Property management in the time of coronavirus: Weekly headlines & insights – 4/25/20

Robin Young
| 6 min. read
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Published on May 8, 2020

A new aid package gives small businesses a second chance at accessing much-needed relief as unemployment numbers increase by the millions for the fifth week straight. We see a continued uptick in leasing interest since COVID-19 was first declared a pandemic one month ago. Plus, the latest data on how many residents were able to pay rent by the third week of April, and what rent growth looks like for both new and existing leases in cities across the country.

Headlines: New Aid for Small Businesses, Plus the Latest on Rent Payments, Unemployment & Leasing Activity

A $484 billion coronavirus aid package was signed into law on Friday, replenishing the Small Business Administration’s rapidly depleted Paycheck Protection Program and disaster assistance loan program. Industry organizations like the NMHC, NAA, and NARPM, as well as the U.S. House Committee on Financial Services, are already pushing for the next bill to include specific aid for renters, property owners, and multifamily businesses.

89% of U.S. renter households paid their rent by April 19—just 4 percentage points below the rates we saw this time last year. Property managers and owners are anxiously awaiting May 1, by which time many more Americans will have lost their jobs, but also may have received stimulus checks and expanded unemployment benefits. Payment rates are behind the curve in 3 places: Class C properties, where many residents already had high rent-to-income ratios, and are now out of work; cities with more hospitality and retail jobs, like Las Vegas and New Orleans; and in high-rise apartment buildings, where corporate leases and short-term rentals are more common (both of which are struggling in the current crisis).

More than 26 million Americans have filed for unemployment. To put that number into perspective, it’s as though the working populations of 25 states all lost their jobs. In just 5 weeks, the crisis has essentially erased all of the gains the job market had made since 2008. The impacts are now spreading beyond the industries that were directly impacted by the virus, diminishing the likelihood of a sharp but short V-shaped recession and recovery. Cities with a high concentration of leisure and hospitality jobs (such as Las Vegas and Orlando) will shoulder more of the impact, while cities with a larger share of government jobs (like Washington D.C. and state capitals) could still see economic growth during this time.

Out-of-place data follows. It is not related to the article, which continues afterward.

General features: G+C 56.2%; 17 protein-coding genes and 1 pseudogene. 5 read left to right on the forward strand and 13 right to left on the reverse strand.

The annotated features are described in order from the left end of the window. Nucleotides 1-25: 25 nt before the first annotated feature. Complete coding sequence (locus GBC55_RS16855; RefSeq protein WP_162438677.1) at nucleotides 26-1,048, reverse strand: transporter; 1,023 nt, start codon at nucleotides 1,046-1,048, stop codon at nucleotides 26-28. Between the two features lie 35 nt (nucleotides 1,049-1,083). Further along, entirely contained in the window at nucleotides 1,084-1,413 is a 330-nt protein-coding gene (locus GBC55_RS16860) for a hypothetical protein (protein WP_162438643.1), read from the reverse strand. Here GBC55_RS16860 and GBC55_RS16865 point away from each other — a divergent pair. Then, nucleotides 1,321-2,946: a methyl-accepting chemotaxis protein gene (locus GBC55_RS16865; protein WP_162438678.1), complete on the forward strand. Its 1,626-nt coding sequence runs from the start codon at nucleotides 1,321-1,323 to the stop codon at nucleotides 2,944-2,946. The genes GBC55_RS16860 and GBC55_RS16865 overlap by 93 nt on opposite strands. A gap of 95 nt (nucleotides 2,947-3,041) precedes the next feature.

New lease signings are still down significantly, though by a smaller margin than before: 36% fewer leases were signed than during the same week a year ago, in comparison with a rate of 45% fewer signed leases in late March and early April. Traffic to property websites also rose to near-normal levels over the last few weeks; but these site visits aren’t translating into actual inquiries from prospective residents at the same rate. This makes it critical for leasing agents to swiftly follow up with leads that do come in—renters who may be more serious about finding a new apartment quickly than prospects in previous cycles. This leasing season, renter demand is expected to hold up best in Class B properties in both cities and suburbs; and will be most threatened for luxury towers in downtown neighborhoods, where high prices and density could drive residents away for the time being.

Rents for newly signed leases are just 4% lower than a year ago. This figure balances two opposing trends: Hot markets like Phoenix, Charlotte, and Dallas have seen modest rent growth of up to 2%; while expensive West Coast cities like San Francisco, Seattle, and Los Angeles have seen rents slow by as much as 12% over the past year. Rents for renewed leases had grown by 4.6% at the beginning of the year; but 65% of property managers now plan on keeping rents flat for existing residents, according to a recent RealPage poll. Record-high retention is expected to keep occupancy rates steady throughout 2020; though some residents will consider moving once shelter-in-place orders are lifted. This makes lease expiration management an important consideration for property managers trying to be flexible in meeting renters’ needs.

This Week’s Best COVID-19 Resources for Property Managers:

Wondering how things have changed? Jump forward one week to 5/2/20, or jump back one week to 4/18/20.

Read more on COVID-19
Robin Young
Robin Young

As Buildium’s Senior Researcher, Robin leverages her background in social science research and passion for real estate economics to predict trends in the rental market. She combines intensive market research with insights gleaned from surveys of renters, property managers, and rental owners to examine topics like shifting renter demographics, the housing affordability crisis, and up-and-coming markets.

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